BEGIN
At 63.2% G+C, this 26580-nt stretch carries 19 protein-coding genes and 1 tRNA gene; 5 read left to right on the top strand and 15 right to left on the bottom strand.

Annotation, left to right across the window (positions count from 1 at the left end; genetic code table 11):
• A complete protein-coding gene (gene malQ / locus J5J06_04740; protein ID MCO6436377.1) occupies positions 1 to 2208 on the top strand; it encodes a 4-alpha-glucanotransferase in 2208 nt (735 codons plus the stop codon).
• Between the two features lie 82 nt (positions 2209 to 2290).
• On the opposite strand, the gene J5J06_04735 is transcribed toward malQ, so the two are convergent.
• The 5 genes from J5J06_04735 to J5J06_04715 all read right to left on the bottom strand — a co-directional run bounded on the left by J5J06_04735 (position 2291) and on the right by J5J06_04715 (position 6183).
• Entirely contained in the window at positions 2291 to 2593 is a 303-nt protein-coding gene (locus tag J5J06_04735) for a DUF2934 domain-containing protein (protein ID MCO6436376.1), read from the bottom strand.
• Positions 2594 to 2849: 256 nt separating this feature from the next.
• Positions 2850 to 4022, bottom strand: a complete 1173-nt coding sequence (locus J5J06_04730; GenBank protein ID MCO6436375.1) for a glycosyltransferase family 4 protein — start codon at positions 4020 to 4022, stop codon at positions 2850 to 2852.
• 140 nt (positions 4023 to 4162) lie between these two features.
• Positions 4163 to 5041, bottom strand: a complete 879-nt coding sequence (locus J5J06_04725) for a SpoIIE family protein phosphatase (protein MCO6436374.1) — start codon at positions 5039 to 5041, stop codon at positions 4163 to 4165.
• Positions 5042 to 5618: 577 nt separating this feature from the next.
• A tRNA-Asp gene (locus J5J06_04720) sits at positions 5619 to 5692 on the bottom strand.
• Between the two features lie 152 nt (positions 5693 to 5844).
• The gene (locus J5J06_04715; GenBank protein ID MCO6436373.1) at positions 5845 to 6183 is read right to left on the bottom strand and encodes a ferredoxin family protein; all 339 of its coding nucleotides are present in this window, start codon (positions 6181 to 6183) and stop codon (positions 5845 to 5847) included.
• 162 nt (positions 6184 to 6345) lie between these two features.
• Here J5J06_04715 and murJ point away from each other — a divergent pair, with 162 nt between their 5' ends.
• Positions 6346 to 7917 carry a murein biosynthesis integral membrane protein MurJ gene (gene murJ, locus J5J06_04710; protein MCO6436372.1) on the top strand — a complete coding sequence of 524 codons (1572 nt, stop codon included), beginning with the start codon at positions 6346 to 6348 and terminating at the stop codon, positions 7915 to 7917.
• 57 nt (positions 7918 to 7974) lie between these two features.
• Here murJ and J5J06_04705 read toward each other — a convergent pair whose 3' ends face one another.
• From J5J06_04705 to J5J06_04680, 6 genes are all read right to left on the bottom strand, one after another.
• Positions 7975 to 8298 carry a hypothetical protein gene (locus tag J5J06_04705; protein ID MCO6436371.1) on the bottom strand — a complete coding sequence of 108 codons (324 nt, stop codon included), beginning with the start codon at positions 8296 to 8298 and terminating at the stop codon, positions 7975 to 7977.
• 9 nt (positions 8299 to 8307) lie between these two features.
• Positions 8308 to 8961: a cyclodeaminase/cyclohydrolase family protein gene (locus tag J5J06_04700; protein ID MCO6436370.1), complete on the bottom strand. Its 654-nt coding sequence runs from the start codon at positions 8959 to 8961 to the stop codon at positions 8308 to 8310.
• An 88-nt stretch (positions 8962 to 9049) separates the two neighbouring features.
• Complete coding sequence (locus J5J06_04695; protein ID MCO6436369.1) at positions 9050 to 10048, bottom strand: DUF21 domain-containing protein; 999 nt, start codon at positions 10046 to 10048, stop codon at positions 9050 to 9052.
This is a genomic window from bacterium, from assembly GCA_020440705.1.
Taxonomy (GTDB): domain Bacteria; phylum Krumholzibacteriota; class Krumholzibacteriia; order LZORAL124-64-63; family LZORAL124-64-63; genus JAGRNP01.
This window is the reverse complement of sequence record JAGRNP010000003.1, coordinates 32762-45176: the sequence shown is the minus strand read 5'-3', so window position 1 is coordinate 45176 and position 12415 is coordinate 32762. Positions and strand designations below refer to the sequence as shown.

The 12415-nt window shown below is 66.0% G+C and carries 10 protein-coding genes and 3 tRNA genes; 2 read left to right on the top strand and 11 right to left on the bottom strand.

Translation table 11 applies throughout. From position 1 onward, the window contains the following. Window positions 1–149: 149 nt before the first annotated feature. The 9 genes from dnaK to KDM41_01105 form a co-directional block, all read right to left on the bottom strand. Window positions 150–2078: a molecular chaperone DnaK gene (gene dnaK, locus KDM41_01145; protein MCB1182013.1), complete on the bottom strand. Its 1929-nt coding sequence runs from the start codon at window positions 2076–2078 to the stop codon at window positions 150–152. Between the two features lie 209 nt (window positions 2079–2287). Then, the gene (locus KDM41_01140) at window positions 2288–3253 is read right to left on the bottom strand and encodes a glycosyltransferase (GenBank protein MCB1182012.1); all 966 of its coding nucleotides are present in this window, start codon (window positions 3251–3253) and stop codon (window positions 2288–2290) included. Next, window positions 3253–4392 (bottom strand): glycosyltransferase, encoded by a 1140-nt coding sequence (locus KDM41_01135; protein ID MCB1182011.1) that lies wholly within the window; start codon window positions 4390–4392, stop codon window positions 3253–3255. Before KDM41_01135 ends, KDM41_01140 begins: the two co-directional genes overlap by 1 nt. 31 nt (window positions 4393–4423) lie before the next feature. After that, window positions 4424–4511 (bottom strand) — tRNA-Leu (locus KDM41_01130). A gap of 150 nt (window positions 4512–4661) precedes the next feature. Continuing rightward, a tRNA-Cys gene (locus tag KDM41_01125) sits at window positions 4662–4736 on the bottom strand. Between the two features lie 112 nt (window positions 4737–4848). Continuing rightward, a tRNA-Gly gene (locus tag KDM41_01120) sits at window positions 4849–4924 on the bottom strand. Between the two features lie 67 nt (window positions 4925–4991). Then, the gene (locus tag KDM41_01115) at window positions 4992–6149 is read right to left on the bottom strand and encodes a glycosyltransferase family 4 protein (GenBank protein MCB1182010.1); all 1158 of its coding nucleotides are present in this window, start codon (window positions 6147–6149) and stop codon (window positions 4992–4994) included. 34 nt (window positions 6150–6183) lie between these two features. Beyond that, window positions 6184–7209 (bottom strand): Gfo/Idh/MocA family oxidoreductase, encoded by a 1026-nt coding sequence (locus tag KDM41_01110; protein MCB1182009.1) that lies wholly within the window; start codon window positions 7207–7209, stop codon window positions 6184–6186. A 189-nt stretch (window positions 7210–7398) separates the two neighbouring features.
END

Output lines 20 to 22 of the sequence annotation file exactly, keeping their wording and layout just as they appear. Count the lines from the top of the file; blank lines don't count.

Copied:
• Here murJ and J5J06_04705 read toward each other — a convergent pair whose 3' ends face one another.
• From J5J06_04705 to J5J06_04680, 6 genes are all read right to left on the bottom strand, one after another.
• Positions 7975 to 8298 carry a hypothetical protein gene (locus tag J5J06_04705; protein ID MCO6436371.1) on the bottom strand — a complete coding sequence of 108 codons (324 nt, stop codon included), beginning with the start codon at positions 8296 to 8298 and terminating at the stop codon, positions 7975 to 7977.